Second Hour: Spanish

Basketball was invented in the U.S., and most of the best players in history were born here, but the modern game was shaped by two weeks in Spain.

Surely you remember the 1992 U.S. Olympic Dream Team sweeping through Barcelona. Surely you do not remember the host country’s team. The Spaniards did not make the medal round. They lost 122–81 to the Americans. They also lost to Angola. But when the U.S. team sprinkled its genius on those Olympics, the rest of the world watched, learned and vowed to catch up. Nobody soaked up the lessons faster than Spain, which is now the reigning world champion.

What does this teach us about Emoni Bates? Take notes, kids: There was a widely held belief in 1992 that if Europeans wanted to make the NBA, they would have to adjust to a more physical game. What happened was the opposite: Americans adopted the European style. Traditional back-to-the basket centers are an endangered species. Even the tallest players are supposed to have three-point range.

Emoni Bates is unlike previous stars because he grew up in this era. For a hundred years, tall players learned the game from the inside out: post moves first, followed by mid-range shots, then attempts from farther if they could handle it. Bates learned from the outside in.

When he was in second grade he was a head taller than his classmates, but he was already draining threes. He was crossing opponents over at eight. Coaches talk about positionless basketball; Bates has never had a position. He dribbles, he passes, he scores from anywhere on the floor. He always has.

Third Hour: Chemistry

This is a delicate science, growing a superstar. Mix in too much of the wrong ingredient—fame, pressure, drugs, hangers-on, burnout, ego—and an explosion could result. Yes, LeBron was hailed as a once-in-a generation prospect. So was Greg Oden. So was Lloyd Daniels.

“He can figure out the basketball part,” E.J. says. “That’s easy. That’s not the part I worry about.”

This is why E.J. keeps his hands on every beaker and set of tongs. The Bateses chose Lincoln High largely because E.J. has known coach Jesse Davis since they were teammates at Grand Rapids Community College almost 30 years ago. Darryl Hudson, Emoni’s skill-development coach, has tutored him for 10 years. Ryan Sidney, who has also worked with Emoni, babysat him when he was one. They aced the auditions before they even knew they were trying out. Anybody who shows up now has to earn E.J.’s trust.

Emoni has rebuffed more invitations from USA Basketball than he has accepted. He will not fly across the country to feast on inferior competition for a dash of prestige. He would rather stay home and improve his game or rest. E.J. says his biggest fear with Emoni is “overkill.”

Emoni’s dominance brings challenges. How do you teach a kid to make the right basketball play when the best option for his team is always that he shoot? E.J. is trying to limit Emoni’s time in the post, because he does not want him to be too efficient. He does not want him to get bored.

Davis says Emoni “probably would have been the best scorer on our [varsity] team when he was in the seventh grade.” But in basketball, the fast lane gets crowded. In seventh grade Emoni signed his first autograph, for a little kid, and got his first D-I offer, from DePaul. He was already so good that he was not surprised by either. But too much exposure can mess with the chemistry experiment. “It’s like having a performance review at work every single day,” Edith says. “Who signs up for that?”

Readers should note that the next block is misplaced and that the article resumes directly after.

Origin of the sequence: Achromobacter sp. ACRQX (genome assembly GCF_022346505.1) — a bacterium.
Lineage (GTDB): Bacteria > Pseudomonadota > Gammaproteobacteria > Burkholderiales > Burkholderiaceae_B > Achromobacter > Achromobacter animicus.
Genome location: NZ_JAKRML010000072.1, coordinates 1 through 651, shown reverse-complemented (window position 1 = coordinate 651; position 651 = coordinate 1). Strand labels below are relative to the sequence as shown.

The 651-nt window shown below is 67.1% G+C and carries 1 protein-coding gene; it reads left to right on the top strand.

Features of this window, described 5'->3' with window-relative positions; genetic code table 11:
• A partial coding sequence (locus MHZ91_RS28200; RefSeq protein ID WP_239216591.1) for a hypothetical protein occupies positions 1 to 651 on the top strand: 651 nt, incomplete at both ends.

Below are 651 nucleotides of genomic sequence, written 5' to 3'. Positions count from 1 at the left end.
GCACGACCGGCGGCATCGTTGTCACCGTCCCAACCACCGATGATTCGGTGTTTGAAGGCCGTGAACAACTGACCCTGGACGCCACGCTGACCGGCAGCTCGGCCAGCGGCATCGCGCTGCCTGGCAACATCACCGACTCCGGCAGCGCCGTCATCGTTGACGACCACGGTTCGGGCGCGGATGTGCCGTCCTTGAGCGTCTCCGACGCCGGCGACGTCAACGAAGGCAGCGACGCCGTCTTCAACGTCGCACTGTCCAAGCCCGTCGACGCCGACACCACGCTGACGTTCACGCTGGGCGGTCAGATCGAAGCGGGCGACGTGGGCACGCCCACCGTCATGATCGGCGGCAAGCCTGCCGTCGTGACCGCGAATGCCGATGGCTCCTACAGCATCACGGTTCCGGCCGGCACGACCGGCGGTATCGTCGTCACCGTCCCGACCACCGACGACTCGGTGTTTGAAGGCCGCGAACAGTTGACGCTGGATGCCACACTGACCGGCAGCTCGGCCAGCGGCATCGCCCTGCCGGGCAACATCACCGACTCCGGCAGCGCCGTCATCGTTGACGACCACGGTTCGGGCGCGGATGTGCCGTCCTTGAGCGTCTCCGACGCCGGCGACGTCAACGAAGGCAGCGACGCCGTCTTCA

The easy solution is to let him be a typical kid, but people take advantage of typical kids. E.J. is extremely conscious of being a father, a coach and the CEO of startup that should be worth nine figures someday. Emoni is not just a product of this era of basketball. He is a product of this era of the business of basketball. He identifies at least as much with his dad’s AAU program as his high school team; he is in his Nike-sponsored Bates Fundamentals jersey on the cover because that is what he wanted to wear. He has played more ball for Bates than for Lincoln. The NBA franchise that lands Emoni should be forewarned: It will have to earn the Bates’s trust, too.

“You want to make sure you’re the landlord, not the tenant,” E.J. says. “Sometimes [players] just go with the flow, not really setting themselves up for generational wealth. If he is in that position, I want to make sure he is in control with everything he does.”

Fourth Hour: Literature

These superstar stories are all novels, aren’t they? Kid gets left off the varsity at Laney High in Wilmington, N.C., uses it as fuel, becomes the most famous athlete in the world. Man-child from Philly towers over every-body, gets tabbed the Stilt and the Big Dipper, and scores 100 points in a single NBA game, but is remembered largely for the times he lost. Boy grows up in Akron, Ohio, never knows his dad, gets drafted by his hometown team, leaves it, then returns to end the city’s championship drought.

The Emoni Bates story may read like a novel someday. Right now, it feels like a comic book. He is Spider-Man: Something bit him at a young age, stretched his limbs and turned him into an angry, supernatural hoops phenomenon.

There were early signs he was not like the rest of us. When he was four, Edith worried she would lose him in the wave pool at Rolling Hills County Park, but Emoni instinctively understood how to get his head back above water while avoiding the inner tubes. He had never taken swimming lessons. The first time he put on ice skates, at a birthday party when he was nine, he just stepped on the ice and took off. He never lost his balance.